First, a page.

|Publication number||US7046721 B2|
|Application number||US 09/812,763|
|Publication date||May 16, 2006|
|Filing date||Mar 20, 2001|
|Priority date||Mar 20, 2001|
|Also published as||US20020136281|
|Publication number||09812763, 812763, US 7046721 B2, US 7046721B2, US-B2-7046721, US7046721 B2, US7046721B2|
|Inventors||Ossi Ilari Grohn|
|Original Assignee||Ericsson Inc.|
|Export Citation||BiBTeX, EndNote, RefMan|
|Patent Citations (8), Referenced by (10), Classifications (6), Legal Events (3)|
|External Links: USPTO, USPTO Assignment, Espacenet|
This invention relates generally to a telecommunications system and, more particularly, to a method and apparatus to send additional information over a data or telecommunications link without disturbing existing data being transmitted over the link. Communication links such as a T1 digital link between devices normally have a defined data rate and format which limits the amount of information that can be sent over the link. Historically a need to transmit more data has been accomplished by adding a new link or increasing the data rate on an existing link. This is not always economically feasible due to the high cost of additional cable for the new link. Where the existing data transmission rate is already very high increasing the data rate is not always possible.
Intentionally introduced jitter at pulse transitions of a transmit clock pulse signals may be utilized to effect phase modulation of the clock pulse signal which allows for the transmission of additional data over a communication data link. Since jitter has both amplitude and frequency components, additional data can be encoded by using select jitter amplitudes at the same frequency. Another option is to employ different frequencies having the same amplitude.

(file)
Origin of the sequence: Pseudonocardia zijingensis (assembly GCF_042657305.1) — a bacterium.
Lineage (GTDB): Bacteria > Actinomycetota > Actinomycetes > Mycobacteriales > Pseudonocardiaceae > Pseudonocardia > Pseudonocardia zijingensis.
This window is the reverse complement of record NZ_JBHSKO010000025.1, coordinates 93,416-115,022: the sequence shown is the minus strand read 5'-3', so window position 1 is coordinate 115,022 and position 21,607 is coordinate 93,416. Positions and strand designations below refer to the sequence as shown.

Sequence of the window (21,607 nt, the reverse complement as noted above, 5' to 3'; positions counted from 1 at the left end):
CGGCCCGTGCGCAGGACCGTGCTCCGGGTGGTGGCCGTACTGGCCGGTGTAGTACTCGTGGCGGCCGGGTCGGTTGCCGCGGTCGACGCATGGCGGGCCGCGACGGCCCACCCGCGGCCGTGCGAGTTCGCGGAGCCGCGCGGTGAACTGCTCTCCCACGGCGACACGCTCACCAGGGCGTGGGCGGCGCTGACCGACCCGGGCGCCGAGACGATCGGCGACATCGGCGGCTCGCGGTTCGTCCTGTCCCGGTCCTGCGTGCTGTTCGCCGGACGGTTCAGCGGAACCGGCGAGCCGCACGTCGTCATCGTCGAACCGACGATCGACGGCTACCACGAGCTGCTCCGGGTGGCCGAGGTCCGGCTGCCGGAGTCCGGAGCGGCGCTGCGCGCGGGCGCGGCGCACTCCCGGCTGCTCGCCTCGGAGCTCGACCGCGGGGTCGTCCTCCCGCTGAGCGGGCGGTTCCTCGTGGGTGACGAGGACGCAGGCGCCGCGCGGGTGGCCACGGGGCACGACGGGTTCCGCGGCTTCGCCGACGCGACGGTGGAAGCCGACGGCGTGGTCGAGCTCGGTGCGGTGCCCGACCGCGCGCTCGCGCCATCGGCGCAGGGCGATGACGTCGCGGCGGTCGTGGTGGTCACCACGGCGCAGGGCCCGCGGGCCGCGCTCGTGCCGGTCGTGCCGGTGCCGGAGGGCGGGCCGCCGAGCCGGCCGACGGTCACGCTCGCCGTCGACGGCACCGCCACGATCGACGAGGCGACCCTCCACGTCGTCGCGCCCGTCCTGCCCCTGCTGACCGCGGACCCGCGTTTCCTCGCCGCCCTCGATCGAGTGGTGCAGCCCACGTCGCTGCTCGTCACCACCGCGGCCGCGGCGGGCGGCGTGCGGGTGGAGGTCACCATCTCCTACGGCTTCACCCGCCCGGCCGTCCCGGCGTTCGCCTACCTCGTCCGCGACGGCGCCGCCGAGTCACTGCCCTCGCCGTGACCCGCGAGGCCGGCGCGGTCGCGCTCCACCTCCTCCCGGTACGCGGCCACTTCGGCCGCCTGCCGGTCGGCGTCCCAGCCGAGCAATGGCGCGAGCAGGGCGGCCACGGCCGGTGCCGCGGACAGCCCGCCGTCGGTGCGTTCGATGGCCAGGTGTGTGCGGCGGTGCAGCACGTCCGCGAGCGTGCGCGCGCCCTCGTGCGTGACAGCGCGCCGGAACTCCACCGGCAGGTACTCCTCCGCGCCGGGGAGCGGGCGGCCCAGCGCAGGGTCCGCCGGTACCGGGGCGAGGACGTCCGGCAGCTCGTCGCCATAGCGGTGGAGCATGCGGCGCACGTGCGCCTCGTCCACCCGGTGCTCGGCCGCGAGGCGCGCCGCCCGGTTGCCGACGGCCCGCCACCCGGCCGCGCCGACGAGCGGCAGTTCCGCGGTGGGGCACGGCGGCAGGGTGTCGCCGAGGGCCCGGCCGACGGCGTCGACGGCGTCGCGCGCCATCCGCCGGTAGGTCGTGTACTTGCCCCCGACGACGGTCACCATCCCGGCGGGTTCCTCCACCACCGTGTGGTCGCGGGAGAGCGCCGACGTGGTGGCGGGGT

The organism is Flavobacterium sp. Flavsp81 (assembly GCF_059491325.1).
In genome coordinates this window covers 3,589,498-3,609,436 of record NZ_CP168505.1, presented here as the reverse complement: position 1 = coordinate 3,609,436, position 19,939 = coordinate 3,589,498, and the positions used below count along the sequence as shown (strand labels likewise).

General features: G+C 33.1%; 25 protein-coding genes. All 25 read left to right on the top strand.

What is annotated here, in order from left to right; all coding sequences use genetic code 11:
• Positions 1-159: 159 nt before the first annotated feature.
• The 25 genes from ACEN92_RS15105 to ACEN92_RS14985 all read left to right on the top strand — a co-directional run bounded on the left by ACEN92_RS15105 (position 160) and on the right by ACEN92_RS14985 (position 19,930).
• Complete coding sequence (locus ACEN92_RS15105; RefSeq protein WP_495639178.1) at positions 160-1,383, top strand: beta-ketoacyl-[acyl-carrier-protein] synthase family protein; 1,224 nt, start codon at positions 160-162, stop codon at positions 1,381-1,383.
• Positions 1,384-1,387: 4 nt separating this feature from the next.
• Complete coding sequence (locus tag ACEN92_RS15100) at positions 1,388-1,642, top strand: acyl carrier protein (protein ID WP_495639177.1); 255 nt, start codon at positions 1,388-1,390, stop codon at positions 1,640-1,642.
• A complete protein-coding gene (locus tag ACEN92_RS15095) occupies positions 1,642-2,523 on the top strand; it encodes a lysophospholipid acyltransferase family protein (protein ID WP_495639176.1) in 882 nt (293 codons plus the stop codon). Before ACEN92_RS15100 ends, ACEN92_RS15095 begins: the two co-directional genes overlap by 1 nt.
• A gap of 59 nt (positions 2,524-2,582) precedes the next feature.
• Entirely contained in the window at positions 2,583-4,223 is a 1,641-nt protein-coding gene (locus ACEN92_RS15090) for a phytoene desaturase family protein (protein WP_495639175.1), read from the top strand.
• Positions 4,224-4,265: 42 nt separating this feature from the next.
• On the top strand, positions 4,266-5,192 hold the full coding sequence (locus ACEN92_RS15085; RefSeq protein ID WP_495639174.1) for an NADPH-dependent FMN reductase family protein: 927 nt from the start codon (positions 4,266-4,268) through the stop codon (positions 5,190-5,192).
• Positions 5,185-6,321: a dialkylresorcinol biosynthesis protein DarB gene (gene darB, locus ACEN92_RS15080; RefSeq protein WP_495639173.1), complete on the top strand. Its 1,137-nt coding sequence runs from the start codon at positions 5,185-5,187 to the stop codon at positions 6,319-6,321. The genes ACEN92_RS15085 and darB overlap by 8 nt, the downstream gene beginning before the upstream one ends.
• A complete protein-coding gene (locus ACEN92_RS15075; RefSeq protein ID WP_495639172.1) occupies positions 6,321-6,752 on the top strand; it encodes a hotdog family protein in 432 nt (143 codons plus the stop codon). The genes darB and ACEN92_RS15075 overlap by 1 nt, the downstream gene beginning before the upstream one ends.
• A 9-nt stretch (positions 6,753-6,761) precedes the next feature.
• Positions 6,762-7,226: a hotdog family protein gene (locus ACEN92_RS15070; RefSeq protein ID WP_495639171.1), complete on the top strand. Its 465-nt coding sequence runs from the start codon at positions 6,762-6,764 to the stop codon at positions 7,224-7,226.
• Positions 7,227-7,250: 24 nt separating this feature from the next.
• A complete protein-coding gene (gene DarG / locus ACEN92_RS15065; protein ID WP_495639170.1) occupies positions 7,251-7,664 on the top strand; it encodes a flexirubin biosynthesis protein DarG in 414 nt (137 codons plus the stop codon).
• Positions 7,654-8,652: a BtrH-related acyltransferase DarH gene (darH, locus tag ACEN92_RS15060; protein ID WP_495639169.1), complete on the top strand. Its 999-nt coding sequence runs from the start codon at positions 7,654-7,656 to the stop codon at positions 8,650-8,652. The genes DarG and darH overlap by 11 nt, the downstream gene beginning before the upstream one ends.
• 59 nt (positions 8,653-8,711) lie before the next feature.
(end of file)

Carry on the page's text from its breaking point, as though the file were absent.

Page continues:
An enhanced capacity communication system includes a data signal to be delivered via a sending device and a communication link to a receiving device. The sending device comprises a data signal framer that receives the data signal, a transmit clock pulse signal, and a phase modulator that receives an additional data signal and the transmit clock pulse signal. The phase modulator provides a sinusoidal jitter modulation that phase modulates the clock pulse signal by introducing intentional jitter at clock pulse transitions. The sinusoidal jitter modulation has selectable jitter frequencies each having a given amplitude.
These and other features of the present invention will be more readily understood by those skilled in the art when read in conjunction within the appended drawings, wherein:
Reference is now made to
In a digital transmission environment “timing jitter” is the deviation in time between when the pulse transitions occur when they ideally should and when the digital decoding equipment expects them to occur. This timing jitter is, in effect, unintentional phase modulation, which has both an amplitude and frequency component. The timing jitter amplitude is the magnitude of a pulse phase deviation; its frequency is a measure of how rapidly the phase is changing. The measurement gauge for amplitude is called the unit interval (UI), which is the time period (648 nanoseconds) that it takes one bit to pass a fixed point at the T1 transmission rate (1.544 Mbit/second).